If someone is spreading lies about you, you might be able to sue that person for defamation. Defamation is the legal term for making false statements about someone that damage that person's reputation. Written defamation is called "libel." Spoken defamation is called "slander."
Defamation is not a crime in most states, but it is a tort. A person who has been defamed (the "plaintiff") can file a civil lawsuit against the person who made the false statements (the "defendant") for money damages.
In this article, we'll cover:
Defamation laws vary from state to state, but most defamation plaintiffs have to prove:
Plaintiffs who are public figures—celebrities, politicians, professional athletes—have to show more than negligence. Public figures have to show "actual malice." Actual malice means that the defendant made a false statement about the plaintiff knowing it was false or with reckless disregard for whether the statement was true or false. Actual malice is a lot harder to prove than negligence.
To learn more, check out Nolo's in-depth coverage of Defamation, Libel, and Slander.
As with any personal injury-related claim, the value of your defamation case will depend on your individual circumstances.
Some defamation claims end in multimillion-dollar awards for plaintiffs. In other cases, defamation plaintiffs may receive only "nominal damages." Nominal damages are damages of a very low amount, typically $1.
Nominal damages are appropriate when plaintiffs can prove that they've been defamed, but can't prove actual harm to their reputation because:
Calculating defamation damages is complicated and often subjective. How do you put an exact dollar figure on something as intangible as a reputation?
The best way to get an accurate sense of how much your defamation case might be worth is to talk to a lawyer. A lawyer can help you decide if, when, and where to file a lawsuit.
Damages are the legal term for losses suffered by the plaintiff as a result of the harm caused by the defendant. Whether you settle your case or win a jury trial, the money you receive is compensation for your damages.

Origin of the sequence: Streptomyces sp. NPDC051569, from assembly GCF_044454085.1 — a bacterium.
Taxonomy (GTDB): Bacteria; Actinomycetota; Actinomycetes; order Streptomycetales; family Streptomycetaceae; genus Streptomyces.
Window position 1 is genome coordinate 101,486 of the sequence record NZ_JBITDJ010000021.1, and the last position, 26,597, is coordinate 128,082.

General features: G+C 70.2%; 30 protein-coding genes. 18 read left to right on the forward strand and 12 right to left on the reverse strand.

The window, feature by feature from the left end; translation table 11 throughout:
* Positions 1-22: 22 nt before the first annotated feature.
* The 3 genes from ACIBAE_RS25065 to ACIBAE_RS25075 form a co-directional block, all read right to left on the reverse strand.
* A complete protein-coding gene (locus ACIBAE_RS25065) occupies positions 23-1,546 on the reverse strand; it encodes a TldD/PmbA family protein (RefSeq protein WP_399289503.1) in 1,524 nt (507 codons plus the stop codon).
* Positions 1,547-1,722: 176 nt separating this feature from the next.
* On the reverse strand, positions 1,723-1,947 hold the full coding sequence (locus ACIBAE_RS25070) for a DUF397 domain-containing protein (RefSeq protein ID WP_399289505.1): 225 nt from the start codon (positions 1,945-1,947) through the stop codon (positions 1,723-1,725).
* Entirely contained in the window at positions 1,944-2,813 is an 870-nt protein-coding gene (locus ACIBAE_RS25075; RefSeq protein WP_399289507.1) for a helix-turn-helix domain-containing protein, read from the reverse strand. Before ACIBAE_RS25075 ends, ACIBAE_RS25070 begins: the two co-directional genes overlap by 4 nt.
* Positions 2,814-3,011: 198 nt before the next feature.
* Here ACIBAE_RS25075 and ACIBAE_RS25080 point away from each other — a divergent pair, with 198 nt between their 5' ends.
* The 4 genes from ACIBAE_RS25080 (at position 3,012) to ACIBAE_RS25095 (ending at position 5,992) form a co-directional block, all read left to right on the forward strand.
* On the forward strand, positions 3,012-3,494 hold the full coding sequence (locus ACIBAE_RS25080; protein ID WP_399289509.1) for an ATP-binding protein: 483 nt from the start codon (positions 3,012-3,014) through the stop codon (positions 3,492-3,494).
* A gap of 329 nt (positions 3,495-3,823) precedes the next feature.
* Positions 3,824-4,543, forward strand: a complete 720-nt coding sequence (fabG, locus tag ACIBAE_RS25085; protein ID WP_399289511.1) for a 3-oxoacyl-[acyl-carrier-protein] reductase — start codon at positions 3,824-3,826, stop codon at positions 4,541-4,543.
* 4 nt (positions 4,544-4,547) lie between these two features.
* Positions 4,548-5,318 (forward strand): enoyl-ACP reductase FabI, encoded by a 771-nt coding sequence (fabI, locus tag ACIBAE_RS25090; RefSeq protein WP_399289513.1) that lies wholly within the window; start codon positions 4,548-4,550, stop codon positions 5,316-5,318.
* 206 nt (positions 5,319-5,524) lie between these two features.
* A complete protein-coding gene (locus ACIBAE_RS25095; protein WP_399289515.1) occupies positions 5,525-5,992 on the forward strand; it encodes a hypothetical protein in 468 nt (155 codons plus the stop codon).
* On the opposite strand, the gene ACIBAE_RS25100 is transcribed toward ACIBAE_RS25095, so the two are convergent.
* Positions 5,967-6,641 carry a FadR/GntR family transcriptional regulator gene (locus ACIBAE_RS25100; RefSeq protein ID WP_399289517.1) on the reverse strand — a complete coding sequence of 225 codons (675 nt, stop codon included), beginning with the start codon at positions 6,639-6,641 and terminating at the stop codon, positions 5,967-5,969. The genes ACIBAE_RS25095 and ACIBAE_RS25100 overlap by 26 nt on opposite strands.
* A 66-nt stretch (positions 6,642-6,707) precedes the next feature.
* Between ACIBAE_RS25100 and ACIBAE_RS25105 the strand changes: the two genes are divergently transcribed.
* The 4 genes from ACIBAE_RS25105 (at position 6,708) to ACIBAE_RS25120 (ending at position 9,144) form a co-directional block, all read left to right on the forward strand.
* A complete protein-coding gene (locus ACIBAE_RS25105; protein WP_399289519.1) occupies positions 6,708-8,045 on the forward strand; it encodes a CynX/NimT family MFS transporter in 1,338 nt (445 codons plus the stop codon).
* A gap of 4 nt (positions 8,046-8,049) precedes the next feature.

Let's take a look at the three most common categories of damages in defamation cases.
Special damages (sometimes economic damages) are damages that are meant to restore the plaintiff to the position the plaintiff would've been in if the defamation had never happened.
The most common negative consequence of a defamatory statement is harm to your professional reputation. For example, if you're a local restaurant owner and an employee makes a false statement about your restaurant being infested with rats and cockroaches, you're probably going to lose some customers and you may even lose your business.
On the flip side, if you're an employee who is falsely accused of theft by your boss, you'll likely have a hard time finding a new job.
In these situations and others like them, plaintiffs can ask for compensation for the financial consequences that flow from their damaged reputations, including:
Lost income and lost earning capacity refer to the wages that the plaintiff lost or will lose—past, present, and future—as a result of the defamation. Lost income and lost earning capacity also include benefits like health insurance, vacation time, pension, and 401(k) contributions that the plaintiff may have lost as a result of the defamation.
General damages (sometimes called non-economic damages) are meant to compensate plaintiffs for harder-to-measure harms like "pain and suffering."
In a defamation case, pain and suffering might include: